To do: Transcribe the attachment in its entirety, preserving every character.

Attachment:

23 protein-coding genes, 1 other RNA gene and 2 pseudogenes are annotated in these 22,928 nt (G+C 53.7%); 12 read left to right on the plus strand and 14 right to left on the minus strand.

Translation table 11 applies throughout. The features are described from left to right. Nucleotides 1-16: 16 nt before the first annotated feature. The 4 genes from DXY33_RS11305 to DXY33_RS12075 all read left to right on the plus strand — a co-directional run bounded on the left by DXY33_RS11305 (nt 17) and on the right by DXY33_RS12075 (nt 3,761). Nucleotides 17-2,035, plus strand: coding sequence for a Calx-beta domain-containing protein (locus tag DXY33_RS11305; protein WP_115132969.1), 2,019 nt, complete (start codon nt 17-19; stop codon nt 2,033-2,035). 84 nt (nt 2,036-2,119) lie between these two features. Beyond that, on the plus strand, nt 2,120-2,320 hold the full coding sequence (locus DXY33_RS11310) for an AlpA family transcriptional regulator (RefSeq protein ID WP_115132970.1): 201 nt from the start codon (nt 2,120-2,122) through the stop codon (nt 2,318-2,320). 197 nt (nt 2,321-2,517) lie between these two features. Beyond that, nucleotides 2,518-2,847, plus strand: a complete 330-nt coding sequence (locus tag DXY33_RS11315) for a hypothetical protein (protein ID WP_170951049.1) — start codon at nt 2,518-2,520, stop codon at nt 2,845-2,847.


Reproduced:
23 protein-coding genes, 1 other RNA gene and 2 pseudogenes are annotated in these 22,928 nt (G+C 53.7%); 12 read left to right on the plus strand and 14 right to left on the minus strand.

Translation table 11 applies throughout. The features are described from left to right. Nucleotides 1-16: 16 nt before the first annotated feature. The 4 genes from DXY33_RS11305 to DXY33_RS12075 all read left to right on the plus strand — a co-directional run bounded on the left by DXY33_RS11305 (nt 17) and on the right by DXY33_RS12075 (nt 3,761). Nucleotides 17-2,035, plus strand: coding sequence for a Calx-beta domain-containing protein (locus tag DXY33_RS11305; protein WP_115132969.1), 2,019 nt, complete (start codon nt 17-19; stop codon nt 2,033-2,035). 84 nt (nt 2,036-2,119) lie between these two features. Beyond that, on the plus strand, nt 2,120-2,320 hold the full coding sequence (locus DXY33_RS11310) for an AlpA family transcriptional regulator (RefSeq protein ID WP_115132970.1): 201 nt from the start codon (nt 2,120-2,122) through the stop codon (nt 2,318-2,320). 197 nt (nt 2,321-2,517) lie between these two features. Beyond that, nucleotides 2,518-2,847, plus strand: a complete 330-nt coding sequence (locus tag DXY33_RS11315) for a hypothetical protein (protein ID WP_170951049.1) — start codon at nt 2,518-2,520, stop codon at nt 2,845-2,847.